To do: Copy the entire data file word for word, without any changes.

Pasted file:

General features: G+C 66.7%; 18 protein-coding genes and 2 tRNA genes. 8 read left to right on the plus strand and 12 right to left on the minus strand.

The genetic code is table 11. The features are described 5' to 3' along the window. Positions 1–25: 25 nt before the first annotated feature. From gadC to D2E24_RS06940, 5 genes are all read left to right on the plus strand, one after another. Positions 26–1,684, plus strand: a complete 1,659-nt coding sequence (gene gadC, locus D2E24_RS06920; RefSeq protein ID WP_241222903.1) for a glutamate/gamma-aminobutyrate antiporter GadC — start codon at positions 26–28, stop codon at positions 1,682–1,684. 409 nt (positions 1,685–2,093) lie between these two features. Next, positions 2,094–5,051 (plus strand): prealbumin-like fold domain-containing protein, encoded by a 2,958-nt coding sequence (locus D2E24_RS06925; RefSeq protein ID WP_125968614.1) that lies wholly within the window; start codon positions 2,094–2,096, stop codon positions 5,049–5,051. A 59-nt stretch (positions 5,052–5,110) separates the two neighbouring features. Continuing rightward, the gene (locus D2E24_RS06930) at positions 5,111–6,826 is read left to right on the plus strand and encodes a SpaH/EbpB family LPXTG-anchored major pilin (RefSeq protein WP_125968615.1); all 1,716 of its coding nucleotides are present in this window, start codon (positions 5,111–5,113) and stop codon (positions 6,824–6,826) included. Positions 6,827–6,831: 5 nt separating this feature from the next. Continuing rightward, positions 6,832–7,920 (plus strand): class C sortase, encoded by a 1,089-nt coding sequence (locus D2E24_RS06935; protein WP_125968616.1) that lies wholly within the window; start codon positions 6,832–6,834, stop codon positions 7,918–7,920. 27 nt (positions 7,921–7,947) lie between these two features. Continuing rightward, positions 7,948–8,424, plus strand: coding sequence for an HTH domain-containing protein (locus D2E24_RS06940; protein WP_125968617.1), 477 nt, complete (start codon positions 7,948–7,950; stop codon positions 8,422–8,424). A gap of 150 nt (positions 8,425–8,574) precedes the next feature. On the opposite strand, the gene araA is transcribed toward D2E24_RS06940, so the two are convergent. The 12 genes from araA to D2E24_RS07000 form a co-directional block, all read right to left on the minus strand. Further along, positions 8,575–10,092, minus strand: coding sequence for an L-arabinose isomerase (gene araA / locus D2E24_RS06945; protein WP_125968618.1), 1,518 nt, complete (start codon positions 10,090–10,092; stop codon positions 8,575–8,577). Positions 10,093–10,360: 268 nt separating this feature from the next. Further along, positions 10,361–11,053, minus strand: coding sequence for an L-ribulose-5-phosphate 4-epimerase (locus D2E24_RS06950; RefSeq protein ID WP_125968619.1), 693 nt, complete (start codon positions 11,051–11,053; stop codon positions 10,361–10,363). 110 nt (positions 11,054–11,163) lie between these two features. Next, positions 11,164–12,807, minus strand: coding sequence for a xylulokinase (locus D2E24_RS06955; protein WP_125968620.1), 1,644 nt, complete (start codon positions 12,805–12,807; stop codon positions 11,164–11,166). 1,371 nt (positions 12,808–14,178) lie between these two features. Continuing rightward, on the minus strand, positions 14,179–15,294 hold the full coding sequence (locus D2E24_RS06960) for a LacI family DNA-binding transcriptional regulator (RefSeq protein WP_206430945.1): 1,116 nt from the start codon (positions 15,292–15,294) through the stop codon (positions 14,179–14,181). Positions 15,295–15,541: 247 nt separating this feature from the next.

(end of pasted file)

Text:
General features: G+C 66.7%; 18 protein-coding genes and 2 tRNA genes. 8 read left to right on the plus strand and 12 right to left on the minus strand.

The genetic code is table 11. The features are described 5' to 3' along the window. Positions 1–25: 25 nt before the first annotated feature. From gadC to D2E24_RS06940, 5 genes are all read left to right on the plus strand, one after another. Positions 26–1,684, plus strand: a complete 1,659-nt coding sequence (gene gadC, locus D2E24_RS06920; RefSeq protein ID WP_241222903.1) for a glutamate/gamma-aminobutyrate antiporter GadC — start codon at positions 26–28, stop codon at positions 1,682–1,684. 409 nt (positions 1,685–2,093) lie between these two features. Next, positions 2,094–5,051 (plus strand): prealbumin-like fold domain-containing protein, encoded by a 2,958-nt coding sequence (locus D2E24_RS06925; RefSeq protein ID WP_125968614.1) that lies wholly within the window; start codon positions 2,094–2,096, stop codon positions 5,049–5,051. A 59-nt stretch (positions 5,052–5,110) separates the two neighbouring features. Continuing rightward, the gene (locus D2E24_RS06930) at positions 5,111–6,826 is read left to right on the plus strand and encodes a SpaH/EbpB family LPXTG-anchored major pilin (RefSeq protein WP_125968615.1); all 1,716 of its coding nucleotides are present in this window, start codon (positions 5,111–5,113) and stop codon (positions 6,824–6,826) included. Positions 6,827–6,831: 5 nt separating this feature from the next. Continuing rightward, positions 6,832–7,920 (plus strand): class C sortase, encoded by a 1,089-nt coding sequence (locus D2E24_RS06935; protein WP_125968616.1) that lies wholly within the window; start codon positions 6,832–6,834, stop codon positions 7,918–7,920. 27 nt (positions 7,921–7,947) lie between these two features. Continuing rightward, positions 7,948–8,424, plus strand: coding sequence for an HTH domain-containing protein (locus D2E24_RS06940; protein WP_125968617.1), 477 nt, complete (start codon positions 7,948–7,950; stop codon positions 8,422–8,424). A gap of 150 nt (positions 8,425–8,574) precedes the next feature. On the opposite strand, the gene araA is transcribed toward D2E24_RS06940, so the two are convergent. The 12 genes from araA to D2E24_RS07000 form a co-directional block, all read right to left on the minus strand. Further along, positions 8,575–10,092, minus strand: coding sequence for an L-arabinose isomerase (gene araA / locus D2E24_RS06945; protein WP_125968618.1), 1,518 nt, complete (start codon positions 10,090–10,092; stop codon positions 8,575–8,577). Positions 10,093–10,360: 268 nt separating this feature from the next. Further along, positions 10,361–11,053, minus strand: coding sequence for an L-ribulose-5-phosphate 4-epimerase (locus D2E24_RS06950; RefSeq protein ID WP_125968619.1), 693 nt, complete (start codon positions 11,051–11,053; stop codon positions 10,361–10,363). 110 nt (positions 11,054–11,163) lie between these two features. Next, positions 11,164–12,807, minus strand: coding sequence for a xylulokinase (locus D2E24_RS06955; protein WP_125968620.1), 1,644 nt, complete (start codon positions 12,805–12,807; stop codon positions 11,164–11,166). 1,371 nt (positions 12,808–14,178) lie between these two features. Continuing rightward, on the minus strand, positions 14,179–15,294 hold the full coding sequence (locus D2E24_RS06960) for a LacI family DNA-binding transcriptional regulator (RefSeq protein WP_206430945.1): 1,116 nt from the start codon (positions 15,292–15,294) through the stop codon (positions 14,179–14,181). Positions 15,295–15,541: 247 nt separating this feature from the next.